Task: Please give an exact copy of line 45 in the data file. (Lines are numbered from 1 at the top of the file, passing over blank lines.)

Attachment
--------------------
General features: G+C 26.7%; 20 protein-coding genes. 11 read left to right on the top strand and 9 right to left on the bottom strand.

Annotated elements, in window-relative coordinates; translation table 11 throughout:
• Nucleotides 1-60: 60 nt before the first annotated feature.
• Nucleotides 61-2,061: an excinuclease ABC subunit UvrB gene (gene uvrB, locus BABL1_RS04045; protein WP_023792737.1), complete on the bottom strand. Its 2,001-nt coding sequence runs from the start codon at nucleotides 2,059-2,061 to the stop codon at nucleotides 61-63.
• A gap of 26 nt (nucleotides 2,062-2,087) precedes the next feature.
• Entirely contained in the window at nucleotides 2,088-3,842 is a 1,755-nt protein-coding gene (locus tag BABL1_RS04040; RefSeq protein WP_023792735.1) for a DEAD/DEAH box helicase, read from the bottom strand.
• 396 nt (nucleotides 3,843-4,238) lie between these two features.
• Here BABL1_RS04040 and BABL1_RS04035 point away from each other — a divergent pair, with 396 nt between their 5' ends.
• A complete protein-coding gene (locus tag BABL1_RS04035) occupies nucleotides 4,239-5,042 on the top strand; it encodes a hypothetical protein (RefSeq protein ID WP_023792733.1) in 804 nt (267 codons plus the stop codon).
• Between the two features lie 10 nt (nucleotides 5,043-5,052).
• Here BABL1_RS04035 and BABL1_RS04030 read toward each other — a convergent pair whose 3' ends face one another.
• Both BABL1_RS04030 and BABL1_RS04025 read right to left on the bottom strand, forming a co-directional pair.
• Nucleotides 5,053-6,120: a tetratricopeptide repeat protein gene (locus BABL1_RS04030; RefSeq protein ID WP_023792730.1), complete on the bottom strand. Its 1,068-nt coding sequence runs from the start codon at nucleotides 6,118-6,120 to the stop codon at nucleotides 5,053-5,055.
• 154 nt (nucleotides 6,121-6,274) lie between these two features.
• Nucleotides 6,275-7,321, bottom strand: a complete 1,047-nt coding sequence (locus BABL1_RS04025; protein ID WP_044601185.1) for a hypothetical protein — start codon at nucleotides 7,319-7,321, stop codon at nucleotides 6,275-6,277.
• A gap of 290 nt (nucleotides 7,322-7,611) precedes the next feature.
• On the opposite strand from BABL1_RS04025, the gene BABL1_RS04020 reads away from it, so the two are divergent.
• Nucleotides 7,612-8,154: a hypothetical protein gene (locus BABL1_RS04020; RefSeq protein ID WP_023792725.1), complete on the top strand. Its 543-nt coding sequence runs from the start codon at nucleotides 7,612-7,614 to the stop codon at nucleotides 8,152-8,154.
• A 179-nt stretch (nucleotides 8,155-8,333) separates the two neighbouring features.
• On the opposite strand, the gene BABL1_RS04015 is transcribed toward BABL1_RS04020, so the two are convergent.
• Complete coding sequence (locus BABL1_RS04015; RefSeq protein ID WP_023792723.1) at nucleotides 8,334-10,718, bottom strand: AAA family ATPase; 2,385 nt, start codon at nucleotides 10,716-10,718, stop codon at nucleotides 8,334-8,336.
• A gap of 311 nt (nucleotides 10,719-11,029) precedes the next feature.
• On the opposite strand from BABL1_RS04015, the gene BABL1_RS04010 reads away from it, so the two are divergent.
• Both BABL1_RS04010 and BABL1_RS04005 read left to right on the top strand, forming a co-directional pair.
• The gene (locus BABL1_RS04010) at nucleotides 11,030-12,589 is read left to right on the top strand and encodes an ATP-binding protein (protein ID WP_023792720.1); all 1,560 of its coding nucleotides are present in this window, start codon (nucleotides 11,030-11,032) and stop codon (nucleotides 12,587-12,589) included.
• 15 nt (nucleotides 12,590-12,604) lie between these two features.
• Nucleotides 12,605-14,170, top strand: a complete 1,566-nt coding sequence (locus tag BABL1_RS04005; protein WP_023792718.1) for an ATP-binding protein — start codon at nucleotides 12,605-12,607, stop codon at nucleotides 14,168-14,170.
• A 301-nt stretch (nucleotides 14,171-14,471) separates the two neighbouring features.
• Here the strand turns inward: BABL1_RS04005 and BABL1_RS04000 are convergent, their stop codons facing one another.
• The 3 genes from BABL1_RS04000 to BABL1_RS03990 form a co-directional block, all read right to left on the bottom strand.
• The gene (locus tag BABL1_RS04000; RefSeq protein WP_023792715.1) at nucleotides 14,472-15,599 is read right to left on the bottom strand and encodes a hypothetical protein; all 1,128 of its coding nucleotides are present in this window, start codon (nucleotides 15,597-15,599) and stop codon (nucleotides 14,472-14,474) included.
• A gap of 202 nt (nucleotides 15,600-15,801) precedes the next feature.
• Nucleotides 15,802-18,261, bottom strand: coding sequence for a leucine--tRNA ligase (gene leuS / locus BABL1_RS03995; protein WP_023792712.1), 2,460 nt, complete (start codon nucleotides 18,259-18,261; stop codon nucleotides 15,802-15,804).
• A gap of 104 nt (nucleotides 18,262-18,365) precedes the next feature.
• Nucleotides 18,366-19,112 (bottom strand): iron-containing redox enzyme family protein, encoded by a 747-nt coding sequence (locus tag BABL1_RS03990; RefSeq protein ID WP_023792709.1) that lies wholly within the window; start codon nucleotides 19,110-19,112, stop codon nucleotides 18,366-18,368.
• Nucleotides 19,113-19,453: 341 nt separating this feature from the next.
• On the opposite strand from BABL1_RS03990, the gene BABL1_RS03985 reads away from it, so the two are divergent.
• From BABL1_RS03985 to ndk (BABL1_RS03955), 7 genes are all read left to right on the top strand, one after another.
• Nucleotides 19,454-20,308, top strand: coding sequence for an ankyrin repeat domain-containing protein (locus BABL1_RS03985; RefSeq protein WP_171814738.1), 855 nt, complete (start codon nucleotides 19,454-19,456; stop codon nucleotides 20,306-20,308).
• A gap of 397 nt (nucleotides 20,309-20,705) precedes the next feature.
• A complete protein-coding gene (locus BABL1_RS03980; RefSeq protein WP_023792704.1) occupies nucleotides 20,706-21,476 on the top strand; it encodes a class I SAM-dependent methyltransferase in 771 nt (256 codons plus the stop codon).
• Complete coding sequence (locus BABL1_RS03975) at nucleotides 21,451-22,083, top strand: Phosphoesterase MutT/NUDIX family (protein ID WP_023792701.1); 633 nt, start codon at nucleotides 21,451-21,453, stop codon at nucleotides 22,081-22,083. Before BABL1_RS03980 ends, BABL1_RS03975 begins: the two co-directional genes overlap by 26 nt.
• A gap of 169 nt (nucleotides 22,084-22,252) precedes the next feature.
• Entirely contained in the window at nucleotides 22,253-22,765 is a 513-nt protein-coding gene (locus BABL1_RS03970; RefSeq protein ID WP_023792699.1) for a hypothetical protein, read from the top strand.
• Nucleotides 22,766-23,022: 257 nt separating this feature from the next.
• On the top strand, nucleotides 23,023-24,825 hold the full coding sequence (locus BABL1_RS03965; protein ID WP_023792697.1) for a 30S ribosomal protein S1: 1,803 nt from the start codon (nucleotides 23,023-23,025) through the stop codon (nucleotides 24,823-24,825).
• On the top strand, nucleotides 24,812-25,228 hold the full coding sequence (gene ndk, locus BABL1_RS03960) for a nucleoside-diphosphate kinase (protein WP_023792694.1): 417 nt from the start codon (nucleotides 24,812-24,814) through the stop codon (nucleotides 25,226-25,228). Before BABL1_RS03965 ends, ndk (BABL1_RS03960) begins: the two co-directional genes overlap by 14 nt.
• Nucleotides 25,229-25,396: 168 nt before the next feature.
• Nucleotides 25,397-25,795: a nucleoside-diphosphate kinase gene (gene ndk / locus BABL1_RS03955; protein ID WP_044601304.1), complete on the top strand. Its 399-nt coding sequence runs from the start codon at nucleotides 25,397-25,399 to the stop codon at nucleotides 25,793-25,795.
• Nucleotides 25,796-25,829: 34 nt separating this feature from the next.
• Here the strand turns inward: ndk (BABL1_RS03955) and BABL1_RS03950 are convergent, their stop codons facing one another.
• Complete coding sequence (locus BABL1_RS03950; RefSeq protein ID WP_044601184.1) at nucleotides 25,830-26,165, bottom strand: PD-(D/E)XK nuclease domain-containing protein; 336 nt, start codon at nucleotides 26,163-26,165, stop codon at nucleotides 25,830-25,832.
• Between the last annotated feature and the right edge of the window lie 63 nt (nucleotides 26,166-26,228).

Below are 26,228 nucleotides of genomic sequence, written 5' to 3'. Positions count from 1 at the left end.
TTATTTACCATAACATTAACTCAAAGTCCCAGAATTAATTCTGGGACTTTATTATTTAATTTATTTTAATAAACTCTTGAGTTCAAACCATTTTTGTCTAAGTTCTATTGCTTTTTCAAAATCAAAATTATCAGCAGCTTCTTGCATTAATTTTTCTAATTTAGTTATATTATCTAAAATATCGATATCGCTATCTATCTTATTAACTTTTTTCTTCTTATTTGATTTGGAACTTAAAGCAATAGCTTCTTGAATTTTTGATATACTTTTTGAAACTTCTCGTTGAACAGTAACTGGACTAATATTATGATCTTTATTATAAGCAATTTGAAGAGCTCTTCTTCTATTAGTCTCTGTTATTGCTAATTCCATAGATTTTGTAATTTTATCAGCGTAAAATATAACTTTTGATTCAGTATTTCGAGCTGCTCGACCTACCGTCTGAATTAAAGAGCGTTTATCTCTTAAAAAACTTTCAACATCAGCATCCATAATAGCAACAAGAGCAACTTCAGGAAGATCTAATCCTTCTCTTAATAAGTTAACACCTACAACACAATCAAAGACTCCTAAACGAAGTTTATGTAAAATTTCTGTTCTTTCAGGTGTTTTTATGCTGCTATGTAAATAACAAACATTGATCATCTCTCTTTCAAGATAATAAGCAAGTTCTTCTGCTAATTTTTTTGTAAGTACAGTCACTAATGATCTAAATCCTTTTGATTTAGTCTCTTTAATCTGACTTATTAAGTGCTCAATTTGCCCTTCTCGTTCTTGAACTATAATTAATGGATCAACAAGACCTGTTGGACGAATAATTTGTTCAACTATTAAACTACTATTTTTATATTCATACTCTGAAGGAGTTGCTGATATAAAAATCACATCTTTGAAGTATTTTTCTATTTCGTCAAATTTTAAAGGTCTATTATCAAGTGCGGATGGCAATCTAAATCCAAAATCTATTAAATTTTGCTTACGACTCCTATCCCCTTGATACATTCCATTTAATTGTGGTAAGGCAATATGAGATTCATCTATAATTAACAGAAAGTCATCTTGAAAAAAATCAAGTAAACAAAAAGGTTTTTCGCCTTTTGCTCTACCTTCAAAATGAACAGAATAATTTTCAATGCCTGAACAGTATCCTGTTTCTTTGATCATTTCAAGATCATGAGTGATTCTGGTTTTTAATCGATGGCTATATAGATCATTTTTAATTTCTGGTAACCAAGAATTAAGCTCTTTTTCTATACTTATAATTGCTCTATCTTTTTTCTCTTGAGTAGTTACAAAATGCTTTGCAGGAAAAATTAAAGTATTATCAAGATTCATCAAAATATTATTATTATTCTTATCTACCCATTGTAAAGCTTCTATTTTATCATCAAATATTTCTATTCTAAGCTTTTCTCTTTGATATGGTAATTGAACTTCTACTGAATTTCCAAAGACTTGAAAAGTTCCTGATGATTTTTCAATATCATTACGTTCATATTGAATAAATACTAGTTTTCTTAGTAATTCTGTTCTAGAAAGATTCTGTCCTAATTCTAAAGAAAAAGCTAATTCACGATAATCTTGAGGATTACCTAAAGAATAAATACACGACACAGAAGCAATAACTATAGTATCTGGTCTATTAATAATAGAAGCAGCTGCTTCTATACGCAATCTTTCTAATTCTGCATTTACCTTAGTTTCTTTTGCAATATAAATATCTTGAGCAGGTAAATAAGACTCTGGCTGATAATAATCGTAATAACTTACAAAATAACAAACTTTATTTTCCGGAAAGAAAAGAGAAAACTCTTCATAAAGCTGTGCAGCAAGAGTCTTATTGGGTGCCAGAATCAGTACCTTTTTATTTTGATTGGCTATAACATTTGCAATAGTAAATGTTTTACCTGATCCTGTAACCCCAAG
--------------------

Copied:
• Nucleotides 22,766-23,022: 257 nt separating this feature from the next.